Openwashing – the new Greenwashing

A recent NY Times article describes a new company called OpenEd Solutions. The article describes OpenEd Solutions’ involvement in the failed attempt to launch charter schools in New York and Newark.

Having been there, I understand that establishing a charter school is an “interesting” process, so I’ll withhold judgment on that part of the story. What really bothers me about the whole thing is that the company is called Open Education Solutions. Their website states,

Open Education Solutions is a blended learning service provider. We help states, districts and school networks design schools and solutions that are innovative, personalized and deliver better results at the same or lower cost.

So why aren’t they called Blended Education Solutions? This looks to be a rather high-profile case of what we should probably call “openwashing.” Wikipedia describes the history of the term greenwashing as follows:

The term greenwashing was coined by New York environmentalist Jay Westerveld in a 1986 essay regarding the hotel industry’s practice of placing placards in each room promoting reuse of towels ostensibly to “save the environment”. Westerveld noted that, in most cases, little or no effort toward reducing energy waste was being made by these institutions — as evidenced by the lack of cost reduction this practice effected. Westerveld opined that the actual objective of this “green campaign” on the part of many hoteliers was, in fact, increased profit. Westerveld thus labeled this and other outwardly environmentally conscientious acts with a greater, underlying purpose of profit increase as greenwashing.

If you dig far enough into the OpenEd Solutions website, you’ll see that one of the services they offer is “Develop and integrate open resources to power blended K-12 schools.” But it appears to be a tiny aspect of what is obviously a blended learning consultancy. I mean, another one of their services is “Turnkey tablet solutions, blended apps, and professional development tools.” Perhaps they should have called themselves Tablet Education Solutions.

It upsets me greatly to see people misappropriate the term so many of us have worked so long and hard to establish and build up. This is why the Open Source Initiative trademarked the term “open source,” so they could make sure it maintained a specific meaning and wasn’t used to mislead consumers. I’m sorry to say that this is likely only the first of many uses of “Open Education” by a company that appears to have very little or nothing to do with promoting open education. Darn.

Comments on this entry are closed.

  • There’s nothing good in the world that won’t be corrupted by commercialism.

  • Agreed, but the more important question is – will commercialism corrupt the thing itself, or only the copy forked by commercialism?

  • Frank Lyman

    I think you are on the leading edge of this, David. One interesting way to mitigate it would be to encourage a standards organization to trademark some type of OER certification label. That approach tends to get the attention of both consumers and government.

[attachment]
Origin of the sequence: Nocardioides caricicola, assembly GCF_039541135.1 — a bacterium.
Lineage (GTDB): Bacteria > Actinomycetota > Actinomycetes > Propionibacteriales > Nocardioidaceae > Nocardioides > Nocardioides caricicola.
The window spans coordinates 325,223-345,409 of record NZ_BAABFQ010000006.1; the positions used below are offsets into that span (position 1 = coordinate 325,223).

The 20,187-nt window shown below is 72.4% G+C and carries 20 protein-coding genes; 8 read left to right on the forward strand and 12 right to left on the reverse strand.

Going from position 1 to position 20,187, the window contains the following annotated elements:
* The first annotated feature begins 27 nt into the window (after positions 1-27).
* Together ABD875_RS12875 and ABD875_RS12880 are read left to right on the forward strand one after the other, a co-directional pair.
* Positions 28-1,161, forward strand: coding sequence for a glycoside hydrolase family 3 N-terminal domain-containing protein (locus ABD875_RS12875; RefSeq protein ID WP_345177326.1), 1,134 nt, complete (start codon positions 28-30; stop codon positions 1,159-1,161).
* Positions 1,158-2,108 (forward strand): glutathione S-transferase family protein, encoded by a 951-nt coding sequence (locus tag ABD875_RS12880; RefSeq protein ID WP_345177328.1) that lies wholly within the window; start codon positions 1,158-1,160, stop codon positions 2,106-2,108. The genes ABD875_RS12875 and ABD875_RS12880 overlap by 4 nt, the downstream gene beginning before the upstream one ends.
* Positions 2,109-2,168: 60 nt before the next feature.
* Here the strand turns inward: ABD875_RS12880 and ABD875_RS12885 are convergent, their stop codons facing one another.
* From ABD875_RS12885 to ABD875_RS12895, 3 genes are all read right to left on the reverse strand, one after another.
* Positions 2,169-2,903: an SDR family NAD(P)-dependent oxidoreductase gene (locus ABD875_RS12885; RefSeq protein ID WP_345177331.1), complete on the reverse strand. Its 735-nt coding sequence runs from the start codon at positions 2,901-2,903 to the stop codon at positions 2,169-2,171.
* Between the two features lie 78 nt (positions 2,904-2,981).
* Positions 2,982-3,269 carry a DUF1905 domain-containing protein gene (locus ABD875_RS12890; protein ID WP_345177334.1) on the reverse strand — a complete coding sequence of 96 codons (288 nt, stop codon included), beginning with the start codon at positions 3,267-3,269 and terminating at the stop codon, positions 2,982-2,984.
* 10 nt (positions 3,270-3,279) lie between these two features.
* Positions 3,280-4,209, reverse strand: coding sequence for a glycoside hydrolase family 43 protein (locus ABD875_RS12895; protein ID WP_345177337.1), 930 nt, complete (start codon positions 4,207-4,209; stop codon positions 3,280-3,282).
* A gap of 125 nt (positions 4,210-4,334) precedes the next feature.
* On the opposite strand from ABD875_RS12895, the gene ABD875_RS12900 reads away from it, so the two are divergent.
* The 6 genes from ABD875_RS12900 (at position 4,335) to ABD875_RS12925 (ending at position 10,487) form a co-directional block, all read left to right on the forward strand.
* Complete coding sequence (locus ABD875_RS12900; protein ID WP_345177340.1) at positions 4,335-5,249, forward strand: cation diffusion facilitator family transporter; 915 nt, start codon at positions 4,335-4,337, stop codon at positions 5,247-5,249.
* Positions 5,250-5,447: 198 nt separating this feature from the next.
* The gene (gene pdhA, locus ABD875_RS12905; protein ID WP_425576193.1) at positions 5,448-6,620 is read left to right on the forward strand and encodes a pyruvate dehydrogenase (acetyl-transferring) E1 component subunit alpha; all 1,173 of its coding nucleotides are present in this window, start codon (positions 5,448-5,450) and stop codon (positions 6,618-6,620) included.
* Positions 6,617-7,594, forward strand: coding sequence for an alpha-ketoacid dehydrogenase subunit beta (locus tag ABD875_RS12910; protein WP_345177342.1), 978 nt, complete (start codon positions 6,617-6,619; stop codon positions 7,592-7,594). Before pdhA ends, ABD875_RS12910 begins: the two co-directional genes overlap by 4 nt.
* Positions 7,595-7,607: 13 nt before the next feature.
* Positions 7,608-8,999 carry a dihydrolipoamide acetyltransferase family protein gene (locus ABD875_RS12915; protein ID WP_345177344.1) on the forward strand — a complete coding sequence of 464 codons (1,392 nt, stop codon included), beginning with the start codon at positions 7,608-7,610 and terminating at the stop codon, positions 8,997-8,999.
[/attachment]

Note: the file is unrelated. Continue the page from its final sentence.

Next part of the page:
The “GF” trademark emerging in gluten free foods is an interesting recent example. If it takes off, it should slow down the “gluten free” labeling abuse and give the government the framework it needs to help enforce it. Mostly it just clarifies what the concept should mean which is something that would be useful for consumers interested in open educational resources.

  • Wow. I had to check the URL to see where i was 🙂

    It’s really the difference between dreaming about a future and planning for one. The open source example is a model we might consider following. Why don’t you get on that 🙂

    pragmatism over zeal indeed.

  • David, we make use of and advocate for OER where possible. We’re working on a series of open apps (cc licensed). I’d be happy to share the plan if you’re interested. Tom Vander Ark

    • Sounds great.  Can you provide a link?

      • SilenceBeGood

        I LOVE that your request for a link is four years old.

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  • This is why the Open Source Initiative trademarked the term “open source,” so they could make sure it maintained a specific meaning and wasn’t used to mislead consumers.

    No they didn’t. There was much discussion of doing so, but the term was too descriptive and in general use. OSI has trademarked its own name and logo, and has given permission to use the OSI name and logo if one uses “open source” to describe software licensed under an OSI-approved license. See

    Openwashing has long been a problem in various domains, but there’s no killer solution, other than calling it out and increasing people’s understanding of what “open” ought mean, just like green[washing].

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  • Phillip Morris

    Jay Westerveld greatly exaggerates his contributions to environmental
    preservation. Not only are his claims blatantly false,he is also a well
    known con artists using several fraudulent workers compensation claims
    to fund his equally bogus “snowboarding career”. Don’t be fooled by
    this man, you are much smarter than he is.